Can we love them fat or thin, shiny or sad, angry and grumpy, joyous and loudly enthusiastic? Can we rejoice in their independent thinking, sexuality and smarts, support their confusion and insecurities, and not take it personally? As they find out who they are, what they need or desire, and how to express themselves emotionally, can we be there for them with full attention, love and support for that exploration? 

The process is complex to be sure, for how much do we really know ourselves? Are we aware of how our own early childhood affected our world view, or are those memories already repressed somewhere deep in our psyche? What do we do to get in touch with those feelings, and if we recognize them, how much do we allow ourselves to face them?

How do we allow our children to follow their heart all the while loving them for it, even when they are so different from who we are?

Please don’t hurt me: I want you to love me

Driving down the road the other day, reflecting on this or that personal situation happening in my life, I suddenly experienced a rush of emotion that tapped into an old feeling from childhood. It brought tears to overflowing, and surprised me so much that I exclaimed out loud alone in the car: "Please don't hurt me. I want you to love me." I realized then and there how much I had longed for my mother to love me even when she disapproved of my behavior, or if my self expression was not what she wanted to hear. Perhaps I needed her support especially because I was struggling to find my own identity even if it meant pushing against her will.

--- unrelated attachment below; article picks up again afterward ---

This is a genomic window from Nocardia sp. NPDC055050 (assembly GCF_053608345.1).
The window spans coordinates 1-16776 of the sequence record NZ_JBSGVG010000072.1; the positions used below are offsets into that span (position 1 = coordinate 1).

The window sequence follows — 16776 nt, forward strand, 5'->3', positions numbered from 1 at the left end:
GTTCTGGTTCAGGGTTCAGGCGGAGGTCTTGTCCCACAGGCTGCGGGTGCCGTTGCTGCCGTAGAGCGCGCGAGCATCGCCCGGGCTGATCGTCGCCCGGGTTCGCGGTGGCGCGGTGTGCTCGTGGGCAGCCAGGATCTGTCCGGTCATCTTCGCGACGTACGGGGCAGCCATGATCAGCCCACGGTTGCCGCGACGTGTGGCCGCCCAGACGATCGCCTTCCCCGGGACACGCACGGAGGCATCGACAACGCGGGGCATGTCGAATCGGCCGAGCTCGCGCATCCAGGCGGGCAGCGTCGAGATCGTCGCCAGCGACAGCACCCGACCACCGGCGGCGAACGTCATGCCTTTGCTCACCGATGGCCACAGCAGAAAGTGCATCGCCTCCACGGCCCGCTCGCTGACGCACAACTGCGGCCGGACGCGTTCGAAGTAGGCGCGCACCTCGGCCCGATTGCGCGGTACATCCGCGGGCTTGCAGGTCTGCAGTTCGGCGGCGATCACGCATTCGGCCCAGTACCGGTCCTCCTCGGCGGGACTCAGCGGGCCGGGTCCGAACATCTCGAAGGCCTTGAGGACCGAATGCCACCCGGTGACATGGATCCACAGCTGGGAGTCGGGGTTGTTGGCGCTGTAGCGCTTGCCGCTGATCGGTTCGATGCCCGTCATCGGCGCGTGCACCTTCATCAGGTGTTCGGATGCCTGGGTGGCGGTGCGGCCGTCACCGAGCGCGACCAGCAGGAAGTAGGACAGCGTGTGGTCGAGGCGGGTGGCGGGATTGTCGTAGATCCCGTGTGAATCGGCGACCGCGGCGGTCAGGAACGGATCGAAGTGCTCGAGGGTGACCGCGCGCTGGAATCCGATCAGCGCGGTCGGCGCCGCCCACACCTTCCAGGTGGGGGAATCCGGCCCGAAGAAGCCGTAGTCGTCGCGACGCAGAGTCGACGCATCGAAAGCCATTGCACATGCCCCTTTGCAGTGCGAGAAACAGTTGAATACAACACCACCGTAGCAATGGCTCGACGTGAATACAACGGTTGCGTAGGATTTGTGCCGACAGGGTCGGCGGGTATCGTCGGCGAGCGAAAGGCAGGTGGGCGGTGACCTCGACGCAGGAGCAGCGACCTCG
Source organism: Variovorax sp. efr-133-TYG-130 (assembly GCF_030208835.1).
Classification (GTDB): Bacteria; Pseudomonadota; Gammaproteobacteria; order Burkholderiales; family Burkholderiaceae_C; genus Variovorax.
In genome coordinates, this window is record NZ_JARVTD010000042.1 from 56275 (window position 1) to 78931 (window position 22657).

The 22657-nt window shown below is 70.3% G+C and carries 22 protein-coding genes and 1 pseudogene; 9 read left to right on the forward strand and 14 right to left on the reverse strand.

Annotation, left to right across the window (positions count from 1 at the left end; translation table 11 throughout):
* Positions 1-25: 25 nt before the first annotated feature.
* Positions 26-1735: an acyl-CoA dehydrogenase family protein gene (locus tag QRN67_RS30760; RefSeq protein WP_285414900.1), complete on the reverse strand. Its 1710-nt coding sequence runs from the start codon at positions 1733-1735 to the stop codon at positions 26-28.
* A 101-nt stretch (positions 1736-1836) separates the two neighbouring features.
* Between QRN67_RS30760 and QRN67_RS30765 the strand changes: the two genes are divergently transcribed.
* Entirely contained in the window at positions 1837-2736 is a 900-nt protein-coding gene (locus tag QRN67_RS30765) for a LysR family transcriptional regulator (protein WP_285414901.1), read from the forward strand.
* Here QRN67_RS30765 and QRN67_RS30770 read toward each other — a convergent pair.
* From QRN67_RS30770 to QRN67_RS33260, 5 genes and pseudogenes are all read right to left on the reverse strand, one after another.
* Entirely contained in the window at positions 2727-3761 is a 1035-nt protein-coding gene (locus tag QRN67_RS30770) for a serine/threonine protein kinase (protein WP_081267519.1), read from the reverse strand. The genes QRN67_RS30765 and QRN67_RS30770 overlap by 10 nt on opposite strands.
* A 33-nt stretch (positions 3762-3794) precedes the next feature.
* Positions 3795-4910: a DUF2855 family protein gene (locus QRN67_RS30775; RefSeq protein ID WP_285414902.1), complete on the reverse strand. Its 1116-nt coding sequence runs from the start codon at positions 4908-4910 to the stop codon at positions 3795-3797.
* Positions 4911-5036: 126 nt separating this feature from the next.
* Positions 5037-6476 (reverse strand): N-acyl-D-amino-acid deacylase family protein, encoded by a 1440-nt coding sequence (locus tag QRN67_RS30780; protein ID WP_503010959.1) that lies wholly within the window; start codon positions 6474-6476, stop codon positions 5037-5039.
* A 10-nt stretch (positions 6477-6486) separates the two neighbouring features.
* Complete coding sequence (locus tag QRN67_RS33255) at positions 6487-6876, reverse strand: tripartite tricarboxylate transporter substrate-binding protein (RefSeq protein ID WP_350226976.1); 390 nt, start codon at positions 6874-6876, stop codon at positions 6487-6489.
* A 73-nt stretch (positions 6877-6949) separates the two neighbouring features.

Mother's Day is upon us, and it has me thinking about mothering in the broadest sense, especially since the other day at a coffee shop where I had gone to write, I witnessed a young mother being harsh with her young child.

One of the core challenges in parenting or teaching young children is creating boundaries for them without repressing their authentic emotional selves. Please don't hurt them – they want us to love them. That's the dance – the constant negotiation.

We want our children to be safe and successful, and act like we know the way to get there. We have learned from our parents and our own mistakes. We have learned what to fear and what not to care about in order to survive and become successful ourselves. We have developed a perspective and world view about how children should behave and what constitutes success in general. We pour our fears, biases and survival skills all over our smallest children, and try to formulate little people in our own image. We do all of this with good intentions and love … whatever that is. Because what do we know about love other than the way we have been loved?